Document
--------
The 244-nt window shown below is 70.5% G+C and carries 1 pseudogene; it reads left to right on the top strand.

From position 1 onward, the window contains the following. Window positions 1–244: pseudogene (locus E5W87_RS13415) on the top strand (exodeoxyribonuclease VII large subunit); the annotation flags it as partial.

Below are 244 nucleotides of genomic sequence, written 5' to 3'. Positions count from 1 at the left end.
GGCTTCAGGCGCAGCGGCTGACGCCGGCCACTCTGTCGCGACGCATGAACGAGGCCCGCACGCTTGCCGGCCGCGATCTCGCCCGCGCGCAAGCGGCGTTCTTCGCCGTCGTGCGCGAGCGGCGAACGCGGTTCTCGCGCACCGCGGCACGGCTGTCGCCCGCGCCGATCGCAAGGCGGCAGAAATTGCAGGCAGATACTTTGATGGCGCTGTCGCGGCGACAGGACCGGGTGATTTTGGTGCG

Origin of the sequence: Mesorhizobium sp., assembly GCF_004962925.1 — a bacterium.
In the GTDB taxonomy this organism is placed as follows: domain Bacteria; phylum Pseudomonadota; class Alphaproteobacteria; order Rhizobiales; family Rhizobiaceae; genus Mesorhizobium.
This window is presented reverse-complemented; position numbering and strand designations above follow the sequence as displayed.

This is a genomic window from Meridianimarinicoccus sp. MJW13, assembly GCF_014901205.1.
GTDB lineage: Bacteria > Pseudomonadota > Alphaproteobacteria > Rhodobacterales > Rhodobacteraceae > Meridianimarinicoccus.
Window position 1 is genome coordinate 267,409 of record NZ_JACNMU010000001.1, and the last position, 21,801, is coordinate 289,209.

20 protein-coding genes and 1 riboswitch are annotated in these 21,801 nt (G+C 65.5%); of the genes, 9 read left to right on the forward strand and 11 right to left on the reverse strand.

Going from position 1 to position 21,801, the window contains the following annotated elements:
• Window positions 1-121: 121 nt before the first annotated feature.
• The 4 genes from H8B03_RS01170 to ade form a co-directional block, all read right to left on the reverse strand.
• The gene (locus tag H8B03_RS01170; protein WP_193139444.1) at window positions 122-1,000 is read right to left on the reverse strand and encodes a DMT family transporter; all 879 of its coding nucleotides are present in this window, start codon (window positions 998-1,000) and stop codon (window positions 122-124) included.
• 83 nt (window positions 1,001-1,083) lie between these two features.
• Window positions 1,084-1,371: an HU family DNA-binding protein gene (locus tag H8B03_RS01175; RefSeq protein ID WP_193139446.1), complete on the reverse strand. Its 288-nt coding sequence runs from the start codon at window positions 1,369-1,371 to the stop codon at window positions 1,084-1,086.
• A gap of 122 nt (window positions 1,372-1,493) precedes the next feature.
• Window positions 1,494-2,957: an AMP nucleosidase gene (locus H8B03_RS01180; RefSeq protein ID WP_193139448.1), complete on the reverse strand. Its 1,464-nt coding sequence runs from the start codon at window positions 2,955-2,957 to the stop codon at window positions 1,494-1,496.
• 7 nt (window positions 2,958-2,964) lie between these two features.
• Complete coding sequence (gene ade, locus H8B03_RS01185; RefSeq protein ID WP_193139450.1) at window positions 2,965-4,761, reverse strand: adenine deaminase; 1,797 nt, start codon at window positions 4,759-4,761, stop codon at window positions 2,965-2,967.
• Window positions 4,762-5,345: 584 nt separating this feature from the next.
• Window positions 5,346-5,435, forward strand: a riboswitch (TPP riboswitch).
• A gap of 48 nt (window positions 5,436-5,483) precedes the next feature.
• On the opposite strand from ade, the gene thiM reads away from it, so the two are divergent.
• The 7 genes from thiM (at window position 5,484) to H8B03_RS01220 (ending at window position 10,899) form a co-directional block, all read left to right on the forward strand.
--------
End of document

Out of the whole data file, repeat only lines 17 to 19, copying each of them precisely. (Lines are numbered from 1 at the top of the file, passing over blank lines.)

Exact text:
• Window positions 1,084-1,371: an HU family DNA-binding protein gene (locus tag H8B03_RS01175; RefSeq protein ID WP_193139446.1), complete on the reverse strand. Its 288-nt coding sequence runs from the start codon at window positions 1,369-1,371 to the stop codon at window positions 1,084-1,086.
• A gap of 122 nt (window positions 1,372-1,493) precedes the next feature.
• Window positions 1,494-2,957: an AMP nucleosidase gene (locus H8B03_RS01180; RefSeq protein ID WP_193139448.1), complete on the reverse strand. Its 1,464-nt coding sequence runs from the start codon at window positions 2,955-2,957 to the stop codon at window positions 1,494-1,496.